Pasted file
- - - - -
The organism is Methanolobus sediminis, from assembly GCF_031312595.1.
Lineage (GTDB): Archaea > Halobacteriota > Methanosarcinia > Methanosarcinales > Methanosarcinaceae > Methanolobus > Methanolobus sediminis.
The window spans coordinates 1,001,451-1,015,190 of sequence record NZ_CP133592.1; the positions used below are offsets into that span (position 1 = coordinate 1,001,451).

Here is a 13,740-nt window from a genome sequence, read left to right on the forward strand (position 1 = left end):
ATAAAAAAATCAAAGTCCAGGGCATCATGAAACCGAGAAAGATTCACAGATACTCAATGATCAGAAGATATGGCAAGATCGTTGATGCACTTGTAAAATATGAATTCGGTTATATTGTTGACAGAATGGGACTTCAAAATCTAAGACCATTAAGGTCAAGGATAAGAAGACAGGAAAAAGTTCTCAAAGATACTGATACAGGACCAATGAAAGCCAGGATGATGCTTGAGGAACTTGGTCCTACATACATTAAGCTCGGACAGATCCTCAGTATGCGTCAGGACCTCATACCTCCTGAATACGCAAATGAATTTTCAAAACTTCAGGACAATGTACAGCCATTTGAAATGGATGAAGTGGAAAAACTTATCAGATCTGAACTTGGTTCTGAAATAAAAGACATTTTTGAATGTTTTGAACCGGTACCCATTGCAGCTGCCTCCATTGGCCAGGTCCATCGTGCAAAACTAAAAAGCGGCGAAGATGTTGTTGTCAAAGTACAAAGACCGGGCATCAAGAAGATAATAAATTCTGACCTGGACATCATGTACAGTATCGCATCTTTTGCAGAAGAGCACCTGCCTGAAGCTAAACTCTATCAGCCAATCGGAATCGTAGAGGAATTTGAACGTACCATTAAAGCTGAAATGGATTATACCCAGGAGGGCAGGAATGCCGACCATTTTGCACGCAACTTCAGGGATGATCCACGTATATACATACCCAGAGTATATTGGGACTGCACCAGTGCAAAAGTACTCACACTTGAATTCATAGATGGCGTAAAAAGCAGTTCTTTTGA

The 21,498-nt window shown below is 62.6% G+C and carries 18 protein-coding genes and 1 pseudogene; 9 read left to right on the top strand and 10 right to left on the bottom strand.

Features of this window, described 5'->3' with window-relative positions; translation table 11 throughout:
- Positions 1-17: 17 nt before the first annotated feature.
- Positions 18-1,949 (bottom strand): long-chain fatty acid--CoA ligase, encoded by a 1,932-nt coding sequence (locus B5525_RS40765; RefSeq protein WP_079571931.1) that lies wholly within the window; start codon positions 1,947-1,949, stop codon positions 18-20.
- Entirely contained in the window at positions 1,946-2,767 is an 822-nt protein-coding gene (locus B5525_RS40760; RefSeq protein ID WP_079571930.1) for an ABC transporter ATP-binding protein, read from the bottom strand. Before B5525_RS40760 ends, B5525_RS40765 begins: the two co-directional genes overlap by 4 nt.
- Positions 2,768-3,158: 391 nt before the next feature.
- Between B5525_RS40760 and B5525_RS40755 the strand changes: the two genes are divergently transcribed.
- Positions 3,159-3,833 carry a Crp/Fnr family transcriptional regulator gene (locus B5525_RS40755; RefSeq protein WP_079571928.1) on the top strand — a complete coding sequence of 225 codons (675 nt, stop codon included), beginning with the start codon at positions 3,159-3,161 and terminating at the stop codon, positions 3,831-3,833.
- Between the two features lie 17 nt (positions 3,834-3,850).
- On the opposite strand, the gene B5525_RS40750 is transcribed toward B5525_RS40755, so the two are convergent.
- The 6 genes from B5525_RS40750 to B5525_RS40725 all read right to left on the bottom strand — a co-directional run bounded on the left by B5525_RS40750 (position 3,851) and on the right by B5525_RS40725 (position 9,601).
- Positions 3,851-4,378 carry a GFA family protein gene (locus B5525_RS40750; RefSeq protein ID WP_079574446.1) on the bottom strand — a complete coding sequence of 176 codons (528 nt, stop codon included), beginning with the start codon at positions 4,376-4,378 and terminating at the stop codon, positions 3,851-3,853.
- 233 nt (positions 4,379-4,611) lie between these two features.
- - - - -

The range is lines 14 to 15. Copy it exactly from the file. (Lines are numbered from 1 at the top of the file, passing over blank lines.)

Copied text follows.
- Between the two features lie 17 nt (positions 3,834-3,850).
- On the opposite strand, the gene B5525_RS40750 is transcribed toward B5525_RS40755, so the two are convergent.